I gave this post a tag I haven’t used before: Politics. Although this blog is almost five years old and some of the posts have touched on political matters, I never used Politics as a tag before now. That was by design. When I created this site, I envisioned it as a place to reflect on the stories we tell ourselves to make sense of life in the modern world. Rather than writing about particular controversies in the political arena, I wanted to take a broader view of the underlying cultural issues.

I didn’t give much thought to the arena itself—a word that now strikes me as quite apropos in light of recent events that brought to mind the Circus Maximus, complete with gladiators, lions, condemned Christians, and a gleeful crowd of bloodthirsty spectators. Although the dysfunctional American two-party system obviously has been far from ideal for many years, I assumed it was a short-term problem that would improve as people became more comfortable in a changing world. It’s now clear just how far off the mark that complacent assumption turned out to be.
 

circus-maximus

(Creative Commons image via flickr)
 

How did we find ourselves in this dystopian alternate reality where discussing candidates’ qualifications and voting in national elections, which used to be seen as a shared moral obligation to exercise civic responsibilities prudently for the good of the community, now amount to fighting on a bloody battlefield in a cultural civil war where nothing matters but winning at all costs?

A large part of it, I would say, is in the words we use—war, battlefield, fighting. Reading them just now, you probably didn’t think twice about it because we’ve all gotten so used to seeing political differences of opinion framed in such terms. Journalists do it all the time. Advocacy organizations routinely send out appeals for help with the fight against this, the war on that, and the battle for whatever. War metaphors have reached saturation level in our society. Most of the time we don’t even consciously notice them anymore; but in the murky depths below the surface of our awareness, they’re wreaking havoc on our collective psyche.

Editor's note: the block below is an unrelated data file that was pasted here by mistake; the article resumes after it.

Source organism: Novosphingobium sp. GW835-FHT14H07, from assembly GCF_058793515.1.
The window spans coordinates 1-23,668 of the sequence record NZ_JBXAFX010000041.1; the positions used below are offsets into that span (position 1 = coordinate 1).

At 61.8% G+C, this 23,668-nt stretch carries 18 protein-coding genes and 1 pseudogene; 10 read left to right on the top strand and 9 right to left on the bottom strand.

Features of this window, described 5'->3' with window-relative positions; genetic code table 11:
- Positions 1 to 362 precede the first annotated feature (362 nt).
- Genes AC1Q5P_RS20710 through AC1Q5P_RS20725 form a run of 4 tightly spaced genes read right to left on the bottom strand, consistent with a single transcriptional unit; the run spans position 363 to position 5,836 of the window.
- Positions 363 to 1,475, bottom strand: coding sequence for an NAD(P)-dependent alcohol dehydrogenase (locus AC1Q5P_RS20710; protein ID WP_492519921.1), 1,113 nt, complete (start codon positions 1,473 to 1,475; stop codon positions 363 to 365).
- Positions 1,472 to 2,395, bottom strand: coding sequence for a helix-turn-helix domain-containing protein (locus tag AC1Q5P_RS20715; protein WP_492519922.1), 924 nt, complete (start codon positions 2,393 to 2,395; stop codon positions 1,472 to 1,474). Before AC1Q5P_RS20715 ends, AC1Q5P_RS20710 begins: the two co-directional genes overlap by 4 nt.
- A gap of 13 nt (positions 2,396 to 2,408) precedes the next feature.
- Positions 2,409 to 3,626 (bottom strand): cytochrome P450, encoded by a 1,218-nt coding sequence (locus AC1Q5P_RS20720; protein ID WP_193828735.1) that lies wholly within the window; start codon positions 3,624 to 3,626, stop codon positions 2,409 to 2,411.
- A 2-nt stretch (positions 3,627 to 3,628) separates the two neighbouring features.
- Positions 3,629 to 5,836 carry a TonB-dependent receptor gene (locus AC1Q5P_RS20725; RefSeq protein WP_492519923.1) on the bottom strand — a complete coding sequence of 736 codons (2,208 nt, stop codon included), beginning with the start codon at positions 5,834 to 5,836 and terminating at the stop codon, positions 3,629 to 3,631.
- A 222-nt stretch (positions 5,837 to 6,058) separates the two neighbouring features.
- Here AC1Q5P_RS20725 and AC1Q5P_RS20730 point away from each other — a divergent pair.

It’s not that we literally see as enemies the family down the street who put up a yard sign supporting the other party’s candidate. Most of us are civil enough in real life that we’re still going to smile and wave when we pass by their house and see them in the yard, even if we later grumble to ourselves that they should have known better than to fall for the other party’s propaganda. But when we turn on the talk shows, get into conversations about politics online, or go to rallies where our candidate whips up the crowd into a frenzy, the usual rules of civil society fall by the wayside. The insults fly fast and furious, until it starts to feel like that’s the normal way of things.